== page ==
Google is considering bringing its cloud services to China, and is currently in discussions with potential partners.
Chinese law requires the data of the country’s citizens to be stored within its borders; in order to offer cloud services, foreign cloud companies have to partner with a domestic business that will actually own the data centers used.
A cautious return
Google is in talks with Tencent Holdings, Inspur Group and other Chinese companies, people familiar with the matter told Bloomberg. Discussions began in early 2018, with Google narrowing the search to three companies in March. January also saw Google and Tencent announce a “long-term” patent cross-licensing agreement across “a broad range of products and technologies.”
The search and advertising company declined to comment on the report, but is currently hiring for a Shanghai-based cloud business development manager havng “experience in, and knowledge of, the Chinese market.”
With the US and China embroiled in an increasingly aggressive trade dispute, the partnership may not work out, or may be delayed indefinitely. But it would mark the latest step in Google’s attempt to return to China, after it pulled its search engine from the country in 2010 over censorship concerns and state hacking attempts.
Last year, Google held several events in China to promote its TensorFlow software library as a way to entice artificial intelligence firms and academics into its ecosystem. Alphabet’s private equity arm, CapitalG, is also thought to have started reaching out to Chinese AI companies. In December, it opened an AI research center in Beijing.
Now, rumors are swirling that Google is planning to make a return in a big way. Earlier this month, The Intercept reported on project ‘Dragonfly,’ an ambitious and controversial effort to bring its search engine back to China as a censored, government-approved version, delivered to users in partnership with a domestic company.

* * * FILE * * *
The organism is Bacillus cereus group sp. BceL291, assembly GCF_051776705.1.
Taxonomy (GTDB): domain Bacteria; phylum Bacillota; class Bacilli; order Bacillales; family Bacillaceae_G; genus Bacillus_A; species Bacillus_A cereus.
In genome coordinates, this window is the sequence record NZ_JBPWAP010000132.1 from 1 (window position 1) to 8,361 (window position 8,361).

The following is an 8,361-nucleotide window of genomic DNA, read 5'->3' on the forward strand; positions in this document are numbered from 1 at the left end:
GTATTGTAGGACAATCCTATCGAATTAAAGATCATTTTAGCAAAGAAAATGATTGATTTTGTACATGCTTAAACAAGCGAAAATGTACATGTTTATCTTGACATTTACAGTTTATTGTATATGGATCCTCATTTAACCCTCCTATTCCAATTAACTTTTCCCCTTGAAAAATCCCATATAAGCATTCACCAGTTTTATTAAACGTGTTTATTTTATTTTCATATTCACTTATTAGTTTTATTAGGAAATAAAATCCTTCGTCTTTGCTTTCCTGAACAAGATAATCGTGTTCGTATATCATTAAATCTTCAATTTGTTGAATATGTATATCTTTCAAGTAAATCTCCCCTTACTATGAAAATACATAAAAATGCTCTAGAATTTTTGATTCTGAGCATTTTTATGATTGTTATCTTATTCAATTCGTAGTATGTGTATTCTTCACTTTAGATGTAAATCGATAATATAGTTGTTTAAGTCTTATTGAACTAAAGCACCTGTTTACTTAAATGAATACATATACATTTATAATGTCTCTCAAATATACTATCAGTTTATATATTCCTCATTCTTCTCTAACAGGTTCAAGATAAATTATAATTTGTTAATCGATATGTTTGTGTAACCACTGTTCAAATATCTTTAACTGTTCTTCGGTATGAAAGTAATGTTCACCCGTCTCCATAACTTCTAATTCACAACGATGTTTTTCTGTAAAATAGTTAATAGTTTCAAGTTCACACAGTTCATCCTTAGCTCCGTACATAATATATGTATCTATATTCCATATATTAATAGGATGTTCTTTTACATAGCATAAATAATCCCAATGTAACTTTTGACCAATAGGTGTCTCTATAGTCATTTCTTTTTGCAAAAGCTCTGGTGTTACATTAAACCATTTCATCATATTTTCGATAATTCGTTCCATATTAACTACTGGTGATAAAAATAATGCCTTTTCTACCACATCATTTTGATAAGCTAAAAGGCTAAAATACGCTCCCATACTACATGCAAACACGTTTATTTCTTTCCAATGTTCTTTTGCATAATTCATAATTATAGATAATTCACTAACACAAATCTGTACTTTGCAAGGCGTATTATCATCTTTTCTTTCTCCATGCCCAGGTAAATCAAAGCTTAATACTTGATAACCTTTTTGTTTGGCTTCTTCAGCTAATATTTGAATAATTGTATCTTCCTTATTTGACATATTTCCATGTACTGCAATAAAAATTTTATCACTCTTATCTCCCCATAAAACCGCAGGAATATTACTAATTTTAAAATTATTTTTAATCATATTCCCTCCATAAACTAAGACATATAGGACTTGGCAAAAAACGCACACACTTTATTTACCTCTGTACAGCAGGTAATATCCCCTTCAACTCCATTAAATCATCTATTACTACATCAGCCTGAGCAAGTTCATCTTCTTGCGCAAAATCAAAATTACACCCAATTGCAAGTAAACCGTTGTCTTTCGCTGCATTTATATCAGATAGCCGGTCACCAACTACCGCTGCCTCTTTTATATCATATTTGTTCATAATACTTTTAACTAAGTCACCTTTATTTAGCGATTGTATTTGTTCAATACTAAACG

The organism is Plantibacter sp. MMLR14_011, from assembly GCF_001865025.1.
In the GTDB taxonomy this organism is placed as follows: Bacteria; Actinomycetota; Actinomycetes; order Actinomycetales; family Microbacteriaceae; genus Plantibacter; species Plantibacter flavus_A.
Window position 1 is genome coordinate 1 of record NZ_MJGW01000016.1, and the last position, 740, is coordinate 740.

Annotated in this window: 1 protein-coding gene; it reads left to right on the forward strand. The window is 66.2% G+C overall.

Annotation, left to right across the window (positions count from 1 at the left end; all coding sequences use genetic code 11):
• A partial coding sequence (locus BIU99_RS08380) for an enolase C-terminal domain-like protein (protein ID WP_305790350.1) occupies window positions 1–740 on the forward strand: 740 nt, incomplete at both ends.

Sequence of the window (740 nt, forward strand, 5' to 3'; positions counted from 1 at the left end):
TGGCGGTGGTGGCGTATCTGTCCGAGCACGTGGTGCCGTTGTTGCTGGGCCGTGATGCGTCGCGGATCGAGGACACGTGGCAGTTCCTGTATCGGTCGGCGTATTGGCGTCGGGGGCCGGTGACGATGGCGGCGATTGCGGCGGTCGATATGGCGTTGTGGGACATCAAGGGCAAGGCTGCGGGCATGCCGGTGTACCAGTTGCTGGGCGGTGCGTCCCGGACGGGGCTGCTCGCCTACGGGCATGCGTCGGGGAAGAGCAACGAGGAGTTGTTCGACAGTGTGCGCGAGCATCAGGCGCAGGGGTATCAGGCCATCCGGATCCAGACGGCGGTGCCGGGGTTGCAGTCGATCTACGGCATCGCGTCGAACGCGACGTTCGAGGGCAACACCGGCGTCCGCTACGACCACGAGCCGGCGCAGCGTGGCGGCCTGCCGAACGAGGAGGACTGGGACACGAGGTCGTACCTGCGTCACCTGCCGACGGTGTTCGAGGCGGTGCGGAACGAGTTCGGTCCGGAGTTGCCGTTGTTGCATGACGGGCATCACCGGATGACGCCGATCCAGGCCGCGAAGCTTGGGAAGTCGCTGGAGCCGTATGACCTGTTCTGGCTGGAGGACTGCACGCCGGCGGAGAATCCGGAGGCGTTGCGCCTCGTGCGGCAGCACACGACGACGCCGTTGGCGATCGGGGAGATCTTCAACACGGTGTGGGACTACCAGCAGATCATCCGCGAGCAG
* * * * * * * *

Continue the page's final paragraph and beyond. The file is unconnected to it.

Work on Dragonfly began last year, but accelerated in December after Google’s CEO Sundar Pichai traveled to China and held a private meeting with Wang Huning, President Xi’s top foreign policy advisor, and one of the most powerful people in the country.
The Information also reported that Google is working on a government-sanctioned news aggregation app, and hopes to finally bring its own version of Android to China in the future.
Reports on the search engine and the app was met with widespread criticism and condemnation by human rights groups, including Amnesty International. Researcher Patrick Poon told The Intercept: “It will set a terrible precedent for many other companies who are still trying to do business in China while maintaining the principles of not succumbing to China’s censorship.
“The biggest search engine in the world obeying the censorship in China is a victory for the Chinese government – it sends a signal that nobody will bother to challenge the censorship any more.”
Should the company proceed with its cloud push, it would join other Western companies that have partnered with local firms to gain access to 800 million Internet users in the country. Amazon Web Services has made a deal with Beijing Sinnet Technology, while Microsoft and IBM have turned to 21Vianet Group.